In 1964, for the first and only time in his illustrious career, really, Robinson enjoyed a truly excellent season at the plate, setting personal bests in batting average (.317), OBP (.368), slugging percentage (.521), homers (28), and OPS+ (145). That, along with his superlative defense at third base, helped Robinson trounce Mickey Mantle in MVP voting despite the fact that Balitmore missed the postseason while the Yankees won their fifth straight AL pennant. - Birenbaum

90. Jeff Kent, San Francisco Giants (2000)

AVG R HR RBI SB OPS
.334 114 33 125 12 1.021

Barry Bonds already has enough MVP trophies to name each of them after one of the seven Dwarves, but you could make a strong case that he deserved an eighth. And yet, it was his infield teammate and occasional sparring partner who took home 22-of-32 first-place votes to become the last NL MVP of the 21st century. - Bisson

89. Chipper Jones, Atlanta Braves (1999)

AVG R HR RBI SB OPS
.319 116 45 110 25 1.074

At no point in his illustrious career was Larry "Chipper" Jones more lethal than in 1999. Never once linked to the noted steroid users of his era, Jones belted a career-high 45 home runs and complimented his lethal plate approach with 25 stolen bases and a career-high 1.074 OPS to leave sluggers like Mark McGwire, Sammy Sosa, and Jeff Bagwell in the dust. - Perego

88. Roger Clemens, Boston Red Sox (1986)

W L ERA WHIP K
24* 4 2.48* 0.97* 238

Clemens officially arrived in 1986. At just 24 years old, he became the eighth pitcher to win both the Cy Young and MVP award in the same season, and the first starter since 1971. The right-hander led the majors with 24 wins, while posting an AL-best 2.48 ERA and 0.97 WHIP across 254 innings. Clemens also set the major-league record by striking out 20 batters in a game, and is one of only three pitchers to reach that milestone. - Wile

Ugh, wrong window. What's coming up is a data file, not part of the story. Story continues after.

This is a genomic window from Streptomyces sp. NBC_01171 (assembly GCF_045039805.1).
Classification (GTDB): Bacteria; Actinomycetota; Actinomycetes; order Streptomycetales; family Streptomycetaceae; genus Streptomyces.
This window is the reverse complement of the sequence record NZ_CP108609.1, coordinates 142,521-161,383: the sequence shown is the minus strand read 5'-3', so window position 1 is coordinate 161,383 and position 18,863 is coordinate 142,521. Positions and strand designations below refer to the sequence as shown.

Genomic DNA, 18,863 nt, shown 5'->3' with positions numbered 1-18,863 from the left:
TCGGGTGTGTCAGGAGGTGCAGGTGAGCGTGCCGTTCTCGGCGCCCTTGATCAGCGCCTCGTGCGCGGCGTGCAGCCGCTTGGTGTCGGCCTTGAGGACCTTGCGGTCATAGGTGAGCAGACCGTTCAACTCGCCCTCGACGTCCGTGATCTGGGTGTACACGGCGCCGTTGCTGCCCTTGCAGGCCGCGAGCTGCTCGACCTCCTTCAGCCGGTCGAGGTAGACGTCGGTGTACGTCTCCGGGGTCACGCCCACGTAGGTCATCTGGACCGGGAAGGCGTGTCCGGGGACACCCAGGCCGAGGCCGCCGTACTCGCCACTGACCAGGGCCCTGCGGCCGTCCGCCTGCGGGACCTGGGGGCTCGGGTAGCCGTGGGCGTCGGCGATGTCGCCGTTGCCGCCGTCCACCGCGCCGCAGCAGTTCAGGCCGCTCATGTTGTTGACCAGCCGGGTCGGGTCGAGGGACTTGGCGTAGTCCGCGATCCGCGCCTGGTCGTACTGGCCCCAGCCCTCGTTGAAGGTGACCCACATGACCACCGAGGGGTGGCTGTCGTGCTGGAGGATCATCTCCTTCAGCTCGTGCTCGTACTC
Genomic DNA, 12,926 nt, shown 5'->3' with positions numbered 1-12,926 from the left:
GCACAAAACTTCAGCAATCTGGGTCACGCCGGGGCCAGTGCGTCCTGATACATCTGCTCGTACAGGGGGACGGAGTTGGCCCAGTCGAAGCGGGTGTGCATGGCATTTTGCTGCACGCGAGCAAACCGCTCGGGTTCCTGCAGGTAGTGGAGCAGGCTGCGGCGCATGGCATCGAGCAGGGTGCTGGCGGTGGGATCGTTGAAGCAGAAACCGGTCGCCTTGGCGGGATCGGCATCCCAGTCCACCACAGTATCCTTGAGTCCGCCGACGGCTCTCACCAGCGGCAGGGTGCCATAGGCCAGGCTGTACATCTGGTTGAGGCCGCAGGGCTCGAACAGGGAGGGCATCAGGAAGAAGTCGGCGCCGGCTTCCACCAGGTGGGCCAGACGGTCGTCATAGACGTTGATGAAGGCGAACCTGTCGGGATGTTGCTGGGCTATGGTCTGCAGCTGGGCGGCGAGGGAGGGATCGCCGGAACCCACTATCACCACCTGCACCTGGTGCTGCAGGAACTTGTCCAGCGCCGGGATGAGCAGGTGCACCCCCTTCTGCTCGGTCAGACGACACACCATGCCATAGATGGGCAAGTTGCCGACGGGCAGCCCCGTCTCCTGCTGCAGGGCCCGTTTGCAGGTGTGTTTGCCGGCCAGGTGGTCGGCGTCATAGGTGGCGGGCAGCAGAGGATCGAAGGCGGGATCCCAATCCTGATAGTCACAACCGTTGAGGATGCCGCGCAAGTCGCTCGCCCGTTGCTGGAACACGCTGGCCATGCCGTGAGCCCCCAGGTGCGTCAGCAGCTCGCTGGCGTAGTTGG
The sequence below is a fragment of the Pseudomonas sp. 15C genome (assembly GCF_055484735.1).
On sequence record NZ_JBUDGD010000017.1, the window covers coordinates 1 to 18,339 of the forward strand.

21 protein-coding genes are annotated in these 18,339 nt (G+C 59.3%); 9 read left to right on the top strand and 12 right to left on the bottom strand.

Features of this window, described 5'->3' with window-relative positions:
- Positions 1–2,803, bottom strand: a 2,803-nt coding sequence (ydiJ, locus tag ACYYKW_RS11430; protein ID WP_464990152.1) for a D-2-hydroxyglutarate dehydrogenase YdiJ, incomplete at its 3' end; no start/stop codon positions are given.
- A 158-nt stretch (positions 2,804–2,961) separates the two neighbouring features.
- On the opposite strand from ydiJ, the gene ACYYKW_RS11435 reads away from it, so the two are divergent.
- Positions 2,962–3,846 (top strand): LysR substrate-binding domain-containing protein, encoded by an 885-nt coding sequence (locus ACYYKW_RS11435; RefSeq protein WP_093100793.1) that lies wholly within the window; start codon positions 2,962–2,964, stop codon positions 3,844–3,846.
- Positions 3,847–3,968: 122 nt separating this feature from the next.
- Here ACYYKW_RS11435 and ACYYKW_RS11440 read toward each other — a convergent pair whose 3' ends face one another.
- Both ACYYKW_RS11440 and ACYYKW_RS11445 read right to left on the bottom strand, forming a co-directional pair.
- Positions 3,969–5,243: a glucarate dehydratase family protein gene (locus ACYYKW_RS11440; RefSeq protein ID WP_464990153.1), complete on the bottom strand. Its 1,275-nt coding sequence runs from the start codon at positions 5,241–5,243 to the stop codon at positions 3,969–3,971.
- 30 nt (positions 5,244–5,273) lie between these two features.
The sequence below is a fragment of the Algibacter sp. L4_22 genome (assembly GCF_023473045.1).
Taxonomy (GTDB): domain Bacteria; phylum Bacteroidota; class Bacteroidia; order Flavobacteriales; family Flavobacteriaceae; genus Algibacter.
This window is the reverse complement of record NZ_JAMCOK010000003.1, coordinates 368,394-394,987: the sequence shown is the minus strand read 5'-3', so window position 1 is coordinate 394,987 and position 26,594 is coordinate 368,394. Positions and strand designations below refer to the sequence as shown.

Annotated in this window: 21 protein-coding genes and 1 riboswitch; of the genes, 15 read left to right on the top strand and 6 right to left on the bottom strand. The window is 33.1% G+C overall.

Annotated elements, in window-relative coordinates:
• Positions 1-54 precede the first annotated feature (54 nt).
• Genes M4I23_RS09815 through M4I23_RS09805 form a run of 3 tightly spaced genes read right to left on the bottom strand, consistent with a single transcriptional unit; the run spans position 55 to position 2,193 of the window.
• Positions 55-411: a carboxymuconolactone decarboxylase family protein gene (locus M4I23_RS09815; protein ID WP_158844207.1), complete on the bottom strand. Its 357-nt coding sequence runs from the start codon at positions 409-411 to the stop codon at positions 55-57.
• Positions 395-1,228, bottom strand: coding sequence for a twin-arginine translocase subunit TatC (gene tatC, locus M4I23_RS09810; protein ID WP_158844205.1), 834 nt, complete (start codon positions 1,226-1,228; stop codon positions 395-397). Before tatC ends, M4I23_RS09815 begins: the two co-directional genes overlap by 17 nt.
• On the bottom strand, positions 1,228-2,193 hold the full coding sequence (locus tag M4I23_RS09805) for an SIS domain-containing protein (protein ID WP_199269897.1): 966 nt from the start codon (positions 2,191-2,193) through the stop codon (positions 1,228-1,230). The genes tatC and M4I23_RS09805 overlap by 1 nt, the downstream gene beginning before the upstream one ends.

87. Jose Canseco, Oakland Athletics (1988)

AVG R HR RBI SB OPS
.307 120 42* 124* 40 .959

Before he started spewing nonsense on Twitter, and before his unforgettable cameo on "The Simpsons" (and on the beloved '90s sitcom Horsin' Around), and before he famously blew the whistle on baseball's steroid epidemic, Canseco was best known as the founder of the 40-40 club, starting the hallowed fraternity in 1988 that's since welcomed only three new members. - Birenbaum

86. Joe Gordon, New York Yankees (1942)

AVG R HR RBI SB OPS
.322 88 18 103 12 .900

Despite Ted Williams winning the AL triple crown, it was Gordon who was named MVP. The Yankees second baseman received 12 first-place votes to Williams' nine for his first and only MVP award. Gordon won despite not leading the league in any main category - he finished fourth in the AL in average, OPS, and RBIs, fifth in stolen bases, and sixth in home runs. - Wile

85. Jose Altuve, Houston Astros (2017)

AVG R HR RBI SB OPS
.346* 112 24 81 32 .957

For a long time, Altuve's 2017 season will be one of the most interesting and discussed MVP seasons, and that's not just recency bias. The diminutive second baseman led his league in hits for the fourth consecutive year, and led all of baseball in batting average for the second time in his short career - no pun intended. Perhaps most amazing though, is that he lost only two first-place votes to Aaron Judge, who was the better player by WAR, OBP, and SLG. With that, David bested Goliath yet again. - Bradburn

84. Roy Campanella, Brooklyn Dodgers (1953)

AVG R HR RBI SB OPS
.312 103 41 142* 4 1.006

Campanella actually finished seventh in WAR among NL players, but he was likely handed the MVP because of how clutch he was. He slashed .337/.437/.633 with runners in scoring position that season, leading to 142 RBIs. - Wegman

83. Jim Rice, Boston Red Sox (1978)

AVG R HR RBI SB OPS
.315 121 46* 139* 7 .970*

Rice became just the second AL player to ever lead the league in both home runs and triples (15) during his 1978 MVP season. The Red Sox outfielder also led the league in RBIs, hits, total bases, and slugging percentage, while his 46 homers were the most in the AL since 1969. Rice is one of only 19 players to ever record at least 400 total bases in a single season. - Wile

82. Cal Ripken Jr., Baltimore Orioles (1983)

AVG R HR RBI SB OPS
.318 121* 27 102 0 .888

Before being known as "that guy who showed up to work every day for 55 years," Ripken made a name for himself as a sensational offensive talent at a position usually devoid of production. Ripken's .318 average, 27 home runs, 102 RBIs, and winning smile earned him 15 first-place votes and a comfortable win over teammate and runner-up Eddie Murray. - Bisson

81. Johnny Bench, Cincinnati Reds (1970)

AVG R HR RBI SB OPS
.293 97 45* 148* 5 .932

Not only was Bench ultra-productive at the plate, but he was also fantastic behind it, throwing out 48 percent of potential base-stealers and posting 1.8 defensive wins above replacement to earn a Gold Glove. - Wegman

(Photos courtesy: Getty Images)